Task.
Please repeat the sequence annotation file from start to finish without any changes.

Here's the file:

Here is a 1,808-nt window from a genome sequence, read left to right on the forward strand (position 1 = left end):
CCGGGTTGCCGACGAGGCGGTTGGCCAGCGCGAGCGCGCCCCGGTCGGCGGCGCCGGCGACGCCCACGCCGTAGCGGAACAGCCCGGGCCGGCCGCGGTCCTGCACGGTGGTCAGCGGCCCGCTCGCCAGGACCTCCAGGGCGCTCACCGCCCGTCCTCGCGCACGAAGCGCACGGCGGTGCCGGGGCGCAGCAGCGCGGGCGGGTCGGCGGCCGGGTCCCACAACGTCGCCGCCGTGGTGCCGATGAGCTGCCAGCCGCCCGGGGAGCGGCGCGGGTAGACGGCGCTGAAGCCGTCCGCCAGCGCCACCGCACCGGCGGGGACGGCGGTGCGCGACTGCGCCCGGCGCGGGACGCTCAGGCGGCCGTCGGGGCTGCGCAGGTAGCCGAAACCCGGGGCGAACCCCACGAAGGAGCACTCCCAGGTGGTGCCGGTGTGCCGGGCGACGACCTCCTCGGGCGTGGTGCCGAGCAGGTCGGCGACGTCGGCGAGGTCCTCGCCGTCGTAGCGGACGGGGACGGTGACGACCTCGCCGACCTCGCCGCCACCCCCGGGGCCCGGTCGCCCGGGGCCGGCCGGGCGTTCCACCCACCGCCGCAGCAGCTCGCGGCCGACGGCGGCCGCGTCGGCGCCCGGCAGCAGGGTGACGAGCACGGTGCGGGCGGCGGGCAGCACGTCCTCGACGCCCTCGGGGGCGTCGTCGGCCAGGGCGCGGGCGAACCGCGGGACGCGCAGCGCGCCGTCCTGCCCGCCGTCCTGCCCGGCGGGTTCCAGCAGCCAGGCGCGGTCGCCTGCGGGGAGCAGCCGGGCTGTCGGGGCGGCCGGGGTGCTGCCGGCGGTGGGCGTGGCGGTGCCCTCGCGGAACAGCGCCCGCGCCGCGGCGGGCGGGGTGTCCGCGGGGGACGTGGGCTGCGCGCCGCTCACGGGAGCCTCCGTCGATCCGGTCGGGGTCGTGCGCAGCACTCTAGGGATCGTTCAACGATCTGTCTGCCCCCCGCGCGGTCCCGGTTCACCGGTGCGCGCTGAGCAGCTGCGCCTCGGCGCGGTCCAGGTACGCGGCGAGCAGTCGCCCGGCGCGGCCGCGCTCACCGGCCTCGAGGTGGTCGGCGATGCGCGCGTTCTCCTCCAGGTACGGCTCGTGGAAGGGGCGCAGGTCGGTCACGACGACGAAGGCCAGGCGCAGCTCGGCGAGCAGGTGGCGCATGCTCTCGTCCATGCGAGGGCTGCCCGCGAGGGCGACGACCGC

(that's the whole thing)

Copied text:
Here is a 1,808-nt window from a genome sequence, read left to right on the forward strand (position 1 = left end):
CCGGGTTGCCGACGAGGCGGTTGGCCAGCGCGAGCGCGCCCCGGTCGGCGGCGCCGGCGACGCCCACGCCGTAGCGGAACAGCCCGGGCCGGCCGCGGTCCTGCACGGTGGTCAGCGGCCCGCTCGCCAGGACCTCCAGGGCGCTCACCGCCCGTCCTCGCGCACGAAGCGCACGGCGGTGCCGGGGCGCAGCAGCGCGGGCGGGTCGGCGGCCGGGTCCCACAACGTCGCCGCCGTGGTGCCGATGAGCTGCCAGCCGCCCGGGGAGCGGCGCGGGTAGACGGCGCTGAAGCCGTCCGCCAGCGCCACCGCACCGGCGGGGACGGCGGTGCGCGACTGCGCCCGGCGCGGGACGCTCAGGCGGCCGTCGGGGCTGCGCAGGTAGCCGAAACCCGGGGCGAACCCCACGAAGGAGCACTCCCAGGTGGTGCCGGTGTGCCGGGCGACGACCTCCTCGGGCGTGGTGCCGAGCAGGTCGGCGACGTCGGCGAGGTCCTCGCCGTCGTAGCGGACGGGGACGGTGACGACCTCGCCGACCTCGCCGCCACCCCCGGGGCCCGGTCGCCCGGGGCCGGCCGGGCGTTCCACCCACCGCCGCAGCAGCTCGCGGCCGACGGCGGCCGCGTCGGCGCCCGGCAGCAGGGTGACGAGCACGGTGCGGGCGGCGGGCAGCACGTCCTCGACGCCCTCGGGGGCGTCGTCGGCCAGGGCGCGGGCGAACCGCGGGACGCGCAGCGCGCCGTCCTGCCCGCCGTCCTGCCCGGCGGGTTCCAGCAGCCAGGCGCGGTCGCCTGCGGGGAGCAGCCGGGCTGTCGGGGCGGCCGGGGTGCTGCCGGCGGTGGGCGTGGCGGTGCCCTCGCGGAACAGCGCCCGCGCCGCGGCGGGCGGGGTGTCCGCGGGGGACGTGGGCTGCGCGCCGCTCACGGGAGCCTCCGTCGATCCGGTCGGGGTCGTGCGCAGCACTCTAGGGATCGTTCAACGATCTGTCTGCCCCCCGCGCGGTCCCGGTTCACCGGTGCGCGCTGAGCAGCTGCGCCTCGGCGCGGTCCAGGTACGCGGCGAGCAGTCGCCCGGCGCGGCCGCGCTCACCGGCCTCGAGGTGGTCGGCGATGCGCGCGTTCTCCTCCAGGTACGGCTCGTGGAAGGGGCGCAGGTCGGTCACGACGACGAAGGCCAGGCGCAGCTCGGCGAGCAGGTGGCGCATGCTCTCGTCCATGCGAGGGCTGCCCGCGAGGGCGACGACCGC